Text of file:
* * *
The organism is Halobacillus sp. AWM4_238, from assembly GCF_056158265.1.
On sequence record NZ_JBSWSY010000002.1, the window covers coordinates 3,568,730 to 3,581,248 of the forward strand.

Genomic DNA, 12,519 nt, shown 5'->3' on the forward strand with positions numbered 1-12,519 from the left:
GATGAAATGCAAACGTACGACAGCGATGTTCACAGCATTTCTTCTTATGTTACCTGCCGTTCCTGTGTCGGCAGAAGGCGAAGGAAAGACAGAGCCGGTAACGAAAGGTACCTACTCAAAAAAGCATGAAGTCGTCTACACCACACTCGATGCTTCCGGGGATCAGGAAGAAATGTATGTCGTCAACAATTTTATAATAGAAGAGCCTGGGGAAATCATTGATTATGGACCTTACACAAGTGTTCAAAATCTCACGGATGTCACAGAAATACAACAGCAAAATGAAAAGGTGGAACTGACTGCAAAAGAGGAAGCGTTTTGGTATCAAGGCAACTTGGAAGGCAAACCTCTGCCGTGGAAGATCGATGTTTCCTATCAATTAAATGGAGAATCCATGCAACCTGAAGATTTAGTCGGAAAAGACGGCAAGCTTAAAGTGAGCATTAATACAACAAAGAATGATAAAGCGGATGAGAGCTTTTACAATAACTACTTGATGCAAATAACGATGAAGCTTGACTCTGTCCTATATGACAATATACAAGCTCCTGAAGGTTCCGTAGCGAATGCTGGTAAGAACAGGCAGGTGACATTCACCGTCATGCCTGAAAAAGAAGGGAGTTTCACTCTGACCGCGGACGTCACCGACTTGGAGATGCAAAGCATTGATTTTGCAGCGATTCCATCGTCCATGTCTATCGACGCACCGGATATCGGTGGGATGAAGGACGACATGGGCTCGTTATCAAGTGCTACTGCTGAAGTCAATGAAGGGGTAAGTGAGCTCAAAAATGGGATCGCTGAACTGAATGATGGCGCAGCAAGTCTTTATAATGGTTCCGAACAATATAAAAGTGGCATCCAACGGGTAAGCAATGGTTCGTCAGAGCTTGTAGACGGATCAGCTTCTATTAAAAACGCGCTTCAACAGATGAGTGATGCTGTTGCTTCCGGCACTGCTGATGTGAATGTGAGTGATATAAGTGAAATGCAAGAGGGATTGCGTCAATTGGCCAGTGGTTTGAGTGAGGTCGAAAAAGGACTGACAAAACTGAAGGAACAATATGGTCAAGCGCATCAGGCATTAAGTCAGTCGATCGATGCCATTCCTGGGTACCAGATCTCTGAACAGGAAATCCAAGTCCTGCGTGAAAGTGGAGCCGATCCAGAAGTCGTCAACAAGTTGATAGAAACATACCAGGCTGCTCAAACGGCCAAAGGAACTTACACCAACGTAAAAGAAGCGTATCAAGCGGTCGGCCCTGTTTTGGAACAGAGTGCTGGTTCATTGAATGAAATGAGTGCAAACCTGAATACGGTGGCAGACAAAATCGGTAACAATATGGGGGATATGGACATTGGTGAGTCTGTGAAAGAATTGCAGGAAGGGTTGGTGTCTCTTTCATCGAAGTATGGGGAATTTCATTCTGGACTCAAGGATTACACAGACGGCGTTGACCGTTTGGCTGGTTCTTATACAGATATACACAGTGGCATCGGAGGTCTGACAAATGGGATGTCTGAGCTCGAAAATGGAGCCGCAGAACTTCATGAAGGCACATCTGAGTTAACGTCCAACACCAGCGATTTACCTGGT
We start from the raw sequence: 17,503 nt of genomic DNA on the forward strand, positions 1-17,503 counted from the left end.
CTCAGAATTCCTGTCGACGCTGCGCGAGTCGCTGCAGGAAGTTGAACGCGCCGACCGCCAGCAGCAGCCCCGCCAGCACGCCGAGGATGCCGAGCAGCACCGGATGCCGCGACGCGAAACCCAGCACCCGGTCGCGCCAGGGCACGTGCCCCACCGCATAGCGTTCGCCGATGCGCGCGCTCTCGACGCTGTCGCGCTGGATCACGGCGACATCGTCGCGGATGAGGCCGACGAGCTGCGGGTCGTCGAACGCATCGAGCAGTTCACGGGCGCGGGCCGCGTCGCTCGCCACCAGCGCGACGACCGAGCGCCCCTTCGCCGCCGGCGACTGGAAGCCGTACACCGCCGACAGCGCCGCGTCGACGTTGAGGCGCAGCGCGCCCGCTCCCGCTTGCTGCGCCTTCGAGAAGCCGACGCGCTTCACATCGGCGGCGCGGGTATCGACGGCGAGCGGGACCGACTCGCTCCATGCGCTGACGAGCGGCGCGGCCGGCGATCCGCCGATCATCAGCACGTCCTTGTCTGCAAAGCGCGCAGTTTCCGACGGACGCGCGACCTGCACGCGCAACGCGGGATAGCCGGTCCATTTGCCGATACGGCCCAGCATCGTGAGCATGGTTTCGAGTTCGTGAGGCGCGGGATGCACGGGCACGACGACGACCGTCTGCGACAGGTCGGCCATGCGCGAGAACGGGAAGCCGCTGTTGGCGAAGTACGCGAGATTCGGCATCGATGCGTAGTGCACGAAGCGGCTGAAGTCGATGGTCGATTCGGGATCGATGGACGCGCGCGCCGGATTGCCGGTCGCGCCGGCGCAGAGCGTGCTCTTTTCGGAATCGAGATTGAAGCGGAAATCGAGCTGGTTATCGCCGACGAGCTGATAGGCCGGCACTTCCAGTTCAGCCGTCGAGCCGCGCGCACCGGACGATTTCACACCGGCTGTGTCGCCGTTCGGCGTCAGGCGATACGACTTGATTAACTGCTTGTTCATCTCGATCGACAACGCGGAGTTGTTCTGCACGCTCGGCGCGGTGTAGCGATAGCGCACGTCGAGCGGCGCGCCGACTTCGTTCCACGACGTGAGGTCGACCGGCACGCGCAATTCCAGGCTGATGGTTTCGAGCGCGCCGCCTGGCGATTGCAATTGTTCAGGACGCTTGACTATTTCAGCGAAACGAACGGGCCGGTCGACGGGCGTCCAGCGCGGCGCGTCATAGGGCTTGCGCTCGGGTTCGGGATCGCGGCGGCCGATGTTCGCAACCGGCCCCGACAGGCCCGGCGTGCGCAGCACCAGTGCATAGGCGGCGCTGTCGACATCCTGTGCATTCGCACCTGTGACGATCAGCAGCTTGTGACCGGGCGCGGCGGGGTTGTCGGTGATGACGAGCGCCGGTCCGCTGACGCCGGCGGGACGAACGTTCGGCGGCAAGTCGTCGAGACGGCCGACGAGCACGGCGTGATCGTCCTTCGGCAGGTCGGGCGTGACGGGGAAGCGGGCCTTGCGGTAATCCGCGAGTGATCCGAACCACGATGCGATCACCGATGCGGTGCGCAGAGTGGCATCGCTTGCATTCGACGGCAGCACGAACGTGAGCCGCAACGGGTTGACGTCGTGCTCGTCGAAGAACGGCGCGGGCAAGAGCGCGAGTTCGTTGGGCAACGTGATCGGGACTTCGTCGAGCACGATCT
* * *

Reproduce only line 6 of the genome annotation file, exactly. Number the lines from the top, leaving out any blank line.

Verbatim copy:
CTCAGAATTCCTGTCGACGCTGCGCGAGTCGCTGCAGGAAGTTGAACGCGCCGACCGCCAGCAGCAGCCCCGCCAGCACGCCGAGGATGCCGAGCAGCACCGGATGCCGCGACGCGAAACCCAGCACCCGGTCGCGCCAGGGCACGTGCCCCACCGCATAGCGTTCGCCGATGCGCGCGCTCTCGACGCTGTCGCGCTGGATCACGGCGACATCGTCGCGGATGAGGCCGACGAGCTGCGGGTCGTCGAACGCATCGAGCAGTTCACGGGCGCGGGCCGCGTCGCTCGCCACCAGCGCGACGACCGAGCGCCCCTTCGCCGCCGGCGACTGGAAGCCGTACACCGCCGACAGCGCCGCGTCGACGTTGAGGCGCAGCGCGCCCGCTCCCGCTTGCTGCGCCTTCGAGAAGCCGACGCGCTTCACATCGGCGGCGCGGGTATCGACGGCGAGCGGGACCGACTCGCTCCATGCGCTGACGAGCGGCGCGGCCGGCGATCCGCCGATCATCAGCACGTCCTTGTCTGCAAAGCGCGCAGTTTCCGACGGACGCGCGACCTGCACGCGCAACGCGGGATAGCCGGTCCATTTGCCGATACGGCCCAGCATCGTGAGCATGGTTTCGAGTTCGTGAGGCGCGGGATGCACGGGCACGACGACGACCGTCTGCGACAGGTCGGCCATGCGCGAGAACGGGAAGCCGCTGTTGGCGAAGTACGCGAGATTCGGCATCGATGCGTAGTGCACGAAGCGGCTGAAGTCGATGGTCGATTCGGGATCGATGGACGCGCGCGCCGGATTGCCGGTCGCGCCGGCGCAGAGCGTGCTCTTTTCGGAATCGAGATTGAAGCGGAAATCGAGCTGGTTATCGCCGACGAGCTGATAGGCCGGCACTTCCAGTTCAGCCGTCGAGCCGCGCGCACCGGACGATTTCACACCGGCTGTGTCGCCGTTCGGCGTCAGGCGATACGACTTGATTAACTGCTTGTTCATCTCGATCGACAACGCGGAGTTGTTCTGCACGCTCGGCGCGGTGTAGCGATAGCGCACGTCGAGCGGCGCGCCGACTTCGTTCCACGACGTGAGGTCGACCGGCACGCGCAATTCCAGGCTGATGGTTTCGAGCGCGCCGCCTGGCGATTGCAATTGTTCAGGACGCTTGACTATTTCAGCGAAACGAACGGGCCGGTCGACGGGCGTCCAGCGCGGCGCGTCATAGGGCTTGCGCTCGGGTTCGGGATCGCGGCGGCCGATGTTCGCAACCGGCCCCGACAGGCCCGGCGTGCGCAGCACCAGTGCATAGGCGGCGCTGTCGACATCCTGTGCATTCGCACCTGTGACGATCAGCAGCTTGTGACCGGGCGCGGCGGGGTTGTCGGTGATGACGAGCGCCGGTCCGCTGACGCCGGCGGGACGAACGTTCGGCGGCAAGTCGTCGAGACGGCCGACGAGCACGGCGTGATCGTCCTTCGGCAGGTCGGGCGTGACGGGGAAGCGGGCCTTGCGGTAATCCGCGAGTGATCCGAACCACGATGCGATCACCGATGCGGTGCGCAGAGTGGCATCGCTTGCATTCGACGGCAGCACGAACGTGAGCCGCAACGGGTTGACGTCGTGCTCGTCGAAGAACGGCGCGGGCAAGAGCGCGAGTTCGTTGGGCAACGTGATCGGGACTTCGTCGAGCACGATCT